+ Also see this post for more details about Wayanad.
I have done many kind of journeys, and you have read a good lot of them here – it could be a trek up some mountain, idling in a pleasant location or a sports trip. But this was the first time I was going away on a birding trip. And I was not sure what to expect. But I had with me a few people who were well versed with birds, because of whom the trip became a worthwhile one.
The idea of the trip was to just go someplace, see the colorful birds of the western ghats and try to learn about them. We chose to go to Wayanad district in Kerala. I had visited Wayanad earlier but this was the first birding trip. Three of us packed our bags and the bird books and started our drive on a cloudy afternoon. It was late in the evening when we reached Sultan Battery, and after checking in to the first hotel we could find, we just crashed for the day.
Landscape on the way to Edakkal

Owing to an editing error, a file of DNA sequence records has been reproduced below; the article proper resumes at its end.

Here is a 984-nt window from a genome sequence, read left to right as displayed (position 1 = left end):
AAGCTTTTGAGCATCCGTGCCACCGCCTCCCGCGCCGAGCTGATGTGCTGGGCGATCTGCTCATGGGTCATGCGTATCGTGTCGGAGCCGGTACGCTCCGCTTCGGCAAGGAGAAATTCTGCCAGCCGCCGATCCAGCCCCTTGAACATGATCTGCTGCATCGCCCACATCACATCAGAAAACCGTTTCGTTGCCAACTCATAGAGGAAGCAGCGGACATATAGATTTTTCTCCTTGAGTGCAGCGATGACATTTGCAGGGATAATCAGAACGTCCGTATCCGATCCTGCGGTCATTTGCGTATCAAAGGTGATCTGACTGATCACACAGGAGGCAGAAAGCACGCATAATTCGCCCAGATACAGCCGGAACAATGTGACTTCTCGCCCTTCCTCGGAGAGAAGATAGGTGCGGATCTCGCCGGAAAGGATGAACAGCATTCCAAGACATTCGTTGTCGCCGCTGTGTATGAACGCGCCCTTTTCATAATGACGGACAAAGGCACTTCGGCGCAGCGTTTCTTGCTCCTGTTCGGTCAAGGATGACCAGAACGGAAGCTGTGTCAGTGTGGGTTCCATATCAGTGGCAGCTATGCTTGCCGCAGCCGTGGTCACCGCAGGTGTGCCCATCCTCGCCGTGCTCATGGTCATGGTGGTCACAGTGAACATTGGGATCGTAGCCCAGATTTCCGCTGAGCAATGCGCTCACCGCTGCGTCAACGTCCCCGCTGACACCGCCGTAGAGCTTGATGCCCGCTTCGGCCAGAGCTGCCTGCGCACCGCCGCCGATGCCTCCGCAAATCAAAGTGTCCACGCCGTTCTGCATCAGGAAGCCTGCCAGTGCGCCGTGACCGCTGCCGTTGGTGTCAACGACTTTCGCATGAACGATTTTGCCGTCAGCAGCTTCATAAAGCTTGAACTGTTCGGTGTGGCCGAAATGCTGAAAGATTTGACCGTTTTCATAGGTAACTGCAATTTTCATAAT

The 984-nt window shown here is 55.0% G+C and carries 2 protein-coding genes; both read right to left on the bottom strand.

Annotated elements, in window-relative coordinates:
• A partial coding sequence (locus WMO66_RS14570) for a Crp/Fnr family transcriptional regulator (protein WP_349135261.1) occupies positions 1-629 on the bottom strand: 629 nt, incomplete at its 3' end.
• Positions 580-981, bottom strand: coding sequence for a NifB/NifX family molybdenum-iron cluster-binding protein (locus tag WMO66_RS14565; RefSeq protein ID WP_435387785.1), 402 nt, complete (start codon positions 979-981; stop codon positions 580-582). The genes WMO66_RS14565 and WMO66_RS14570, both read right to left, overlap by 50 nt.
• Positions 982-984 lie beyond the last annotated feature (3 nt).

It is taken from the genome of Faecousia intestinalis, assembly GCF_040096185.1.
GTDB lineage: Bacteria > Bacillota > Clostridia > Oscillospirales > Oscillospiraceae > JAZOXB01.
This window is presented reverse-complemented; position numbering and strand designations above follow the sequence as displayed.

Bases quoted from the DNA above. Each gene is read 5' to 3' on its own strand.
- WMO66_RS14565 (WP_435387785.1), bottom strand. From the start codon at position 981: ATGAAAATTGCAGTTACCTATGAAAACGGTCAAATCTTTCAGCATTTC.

Next morning, we headed for Edakkal caves. It is a hill with rock formations with some carvings supposed to have been made a thousand years ago. The hill also offers some views of the landscape all around. But we were interested in none of it. It was just the birds that we were concerned. We were at Edakkal early – around 8 in the morning. It was the most successful day we had in the entire Kerala trip. We saw many rare birds that are very hard to see usually. The list included(not exhaustive) Asian Fairy Blue Birds, Paradise Flycatchers, Grey headed Mynahs, Black lored tit, Bar winged flycatcher shrike, lorikeets, gold fronted chloropsis, emerald dove, coucals, black birds, white cheeked barbets, scarlet minivets and many many more. We also did climb up the hill and had a look at the rock formations which bring in rest of the tourists. The rock formations are called caves, but I would not say cave would be the correct description for them. We spent most of the day at Edakal and returned to Sultan Battery, checked out from the hotel and headed towards Kalpetta where we stayed for the night.